Water runs through life in Hungary like no other place I have seen. In Budapest, the Danube River is an artery of the city, crossed by bridges and carrying barges and boats. Lake Balaton is the country’s own inland sea, where Hungarians head in droves for relaxation and fun. Moisture contributes to the wines of Tokaj through the unique microclimate brought on by the confluence of the Tisza and Bodrog Rivers. All over the country thermal water bursts forth, and spa culture celebrates its intrinsic healing power. Water even plays a role in the history of the 11th-century Füzér Castle in northeastern Hungary. Perhaps water is so important because Hungary is landlocked. Whatever the reason, it is essential to Hungarian culture and lifestyle.
I’ve always thought that Budapest is one of Europe’s loveliest cities, with architectural beauties like the neo-Gothic Parliament, the grand Buda Castle, and the sweeping Széchenyi Chain Bridge. Especially stunning is the view from the Fisherman’s Bastion at dawn, while the city still sleeps off its notorious nightlife and is calm and quiet. Even the Danube seems to slow, and it is easy to understand why Budapest has been the inspiration for Hungarian art and culture for centuries.
Head out of the city, and there’s no place that epitomizes how much Hungarians love water more than Lake Balaton, central Europe’s largest lake. Its 147 miles of shoreline are surrounded by hills and vineyards, and world-class sailboats race on its waters. I went sailing with Dóra Solymos, who has been on this lake since she was a child and is clearly in love with the water. What does Balaton mean to her? “Well, water is life,” she told me. She tried living in Budapest but always gravitated back to Balaton. Now her days are spent teaching people to sail and telling them about the lake.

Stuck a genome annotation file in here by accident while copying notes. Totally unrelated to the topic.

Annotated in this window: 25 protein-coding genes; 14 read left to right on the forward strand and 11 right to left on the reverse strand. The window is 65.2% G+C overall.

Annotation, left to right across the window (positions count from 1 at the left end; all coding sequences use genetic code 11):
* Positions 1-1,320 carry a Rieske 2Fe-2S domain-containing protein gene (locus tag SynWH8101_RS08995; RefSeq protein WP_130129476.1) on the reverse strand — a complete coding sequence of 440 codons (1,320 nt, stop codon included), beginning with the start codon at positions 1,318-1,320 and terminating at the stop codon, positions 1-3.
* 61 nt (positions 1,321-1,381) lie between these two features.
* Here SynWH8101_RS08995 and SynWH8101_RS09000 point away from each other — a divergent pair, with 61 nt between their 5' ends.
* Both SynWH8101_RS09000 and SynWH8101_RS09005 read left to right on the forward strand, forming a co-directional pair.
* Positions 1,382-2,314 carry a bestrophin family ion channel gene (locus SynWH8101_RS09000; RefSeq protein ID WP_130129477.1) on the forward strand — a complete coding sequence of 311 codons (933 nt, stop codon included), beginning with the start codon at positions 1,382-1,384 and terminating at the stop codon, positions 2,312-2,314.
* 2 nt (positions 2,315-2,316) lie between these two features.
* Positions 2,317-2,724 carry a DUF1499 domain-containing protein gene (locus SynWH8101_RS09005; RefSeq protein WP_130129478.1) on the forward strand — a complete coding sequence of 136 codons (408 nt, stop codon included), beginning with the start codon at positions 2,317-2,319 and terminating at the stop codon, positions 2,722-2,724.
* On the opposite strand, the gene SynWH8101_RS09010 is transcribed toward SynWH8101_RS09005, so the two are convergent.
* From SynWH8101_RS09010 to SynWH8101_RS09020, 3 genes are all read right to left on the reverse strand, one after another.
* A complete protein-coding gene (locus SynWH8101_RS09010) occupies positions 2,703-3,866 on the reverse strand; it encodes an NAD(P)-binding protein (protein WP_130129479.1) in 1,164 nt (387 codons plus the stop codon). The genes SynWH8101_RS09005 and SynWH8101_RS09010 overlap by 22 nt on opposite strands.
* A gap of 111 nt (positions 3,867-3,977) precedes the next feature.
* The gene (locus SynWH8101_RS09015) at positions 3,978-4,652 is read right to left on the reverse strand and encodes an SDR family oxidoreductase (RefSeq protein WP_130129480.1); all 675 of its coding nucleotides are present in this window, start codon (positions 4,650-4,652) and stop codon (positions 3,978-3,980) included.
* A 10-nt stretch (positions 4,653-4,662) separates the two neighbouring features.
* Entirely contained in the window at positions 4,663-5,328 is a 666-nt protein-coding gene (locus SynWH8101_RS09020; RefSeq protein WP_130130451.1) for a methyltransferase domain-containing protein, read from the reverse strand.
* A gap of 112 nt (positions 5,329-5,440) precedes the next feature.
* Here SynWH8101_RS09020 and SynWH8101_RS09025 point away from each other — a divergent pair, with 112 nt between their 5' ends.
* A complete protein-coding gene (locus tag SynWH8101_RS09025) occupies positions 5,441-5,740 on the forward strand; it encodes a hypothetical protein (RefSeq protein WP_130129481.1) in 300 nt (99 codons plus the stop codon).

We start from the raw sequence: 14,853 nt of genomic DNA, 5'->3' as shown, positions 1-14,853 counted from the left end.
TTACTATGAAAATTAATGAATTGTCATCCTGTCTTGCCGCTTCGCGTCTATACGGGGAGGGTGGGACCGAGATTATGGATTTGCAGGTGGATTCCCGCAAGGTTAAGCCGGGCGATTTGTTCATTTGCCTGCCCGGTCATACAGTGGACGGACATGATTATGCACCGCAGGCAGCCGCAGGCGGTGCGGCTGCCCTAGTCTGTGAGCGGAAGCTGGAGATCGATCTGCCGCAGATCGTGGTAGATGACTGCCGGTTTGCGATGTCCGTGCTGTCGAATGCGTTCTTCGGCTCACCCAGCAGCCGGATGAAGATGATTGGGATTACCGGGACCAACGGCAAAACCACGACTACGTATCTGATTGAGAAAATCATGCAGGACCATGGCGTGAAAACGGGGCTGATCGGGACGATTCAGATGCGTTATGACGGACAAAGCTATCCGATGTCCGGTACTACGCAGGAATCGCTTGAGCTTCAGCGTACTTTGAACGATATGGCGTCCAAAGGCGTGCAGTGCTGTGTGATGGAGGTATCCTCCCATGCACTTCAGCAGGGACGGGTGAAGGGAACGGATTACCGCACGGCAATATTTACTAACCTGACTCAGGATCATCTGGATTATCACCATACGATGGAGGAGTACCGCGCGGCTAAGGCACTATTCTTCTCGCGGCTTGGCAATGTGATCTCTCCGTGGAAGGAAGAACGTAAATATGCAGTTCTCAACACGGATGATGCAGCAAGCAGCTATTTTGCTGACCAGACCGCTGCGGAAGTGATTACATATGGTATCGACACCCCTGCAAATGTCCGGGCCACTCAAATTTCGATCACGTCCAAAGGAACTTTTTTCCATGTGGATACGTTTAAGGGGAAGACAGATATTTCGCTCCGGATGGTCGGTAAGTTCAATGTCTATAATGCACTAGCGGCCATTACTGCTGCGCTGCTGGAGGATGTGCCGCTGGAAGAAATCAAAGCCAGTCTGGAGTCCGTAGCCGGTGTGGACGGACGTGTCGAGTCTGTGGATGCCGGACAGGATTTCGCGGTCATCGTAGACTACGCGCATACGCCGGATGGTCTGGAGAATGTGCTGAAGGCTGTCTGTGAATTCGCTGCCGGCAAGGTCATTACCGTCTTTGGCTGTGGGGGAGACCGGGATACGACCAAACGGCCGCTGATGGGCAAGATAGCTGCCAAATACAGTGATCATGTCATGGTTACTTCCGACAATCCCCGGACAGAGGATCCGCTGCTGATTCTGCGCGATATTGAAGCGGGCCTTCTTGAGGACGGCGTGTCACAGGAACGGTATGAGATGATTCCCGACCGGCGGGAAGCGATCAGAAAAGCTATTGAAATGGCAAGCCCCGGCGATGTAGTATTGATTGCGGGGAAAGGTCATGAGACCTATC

If water is life in Hungary, then wine is blood, and the Tokaj region has been renowned for its sweet golden-colored Tokaji Aszú wine for centuries. Driving into Tokaj, vineyards stretch to the horizon. Tokaji Aszú is only made in good years, when humidity comes from the meeting of the Bodrog and Tisza Rivers and the autumn morning dew mixes with drying breezes so the grapes can develop botrytis, or “noble rot.” This is the secret to the rich aszú blend, and is what shrivels the grapes and concentrates their sugars and flavors.
Spa culture has always run deep in Hungary, and the abundance of thermal waters is one of the country’s great natural wonders. Thermal baths are considered a national treasure, and people have been enjoying them for more than 2,000 years. There are currently more than 400 baths throughout the nation, and Lake Hévíz, one of Hungary’s first known spas, remains an iconic example. On peaceful mornings when the sun rises over the lake, the warm water and cool air blend into gently swirling mist, making it easy to drift back in time and see why people have been coming here for so long.
When a child draws a castle it inevitably resembles the almost mythical Füzér Castle, which is built around a deep well of water to protect it from siege. It has stood over the mountains here since the 13th century. The history this place has seen is unimaginable: successions of rulers, wars, the Mongol invasion, and over 800 vineyard harvests. It’s a shining white bastion in a sea of green mountains, a peaceful remainder of history. Deep grooves line the sides of the well from centuries of Hungarians drawing water in this fairy-tale castle. For generations in Hungary, water has been life.
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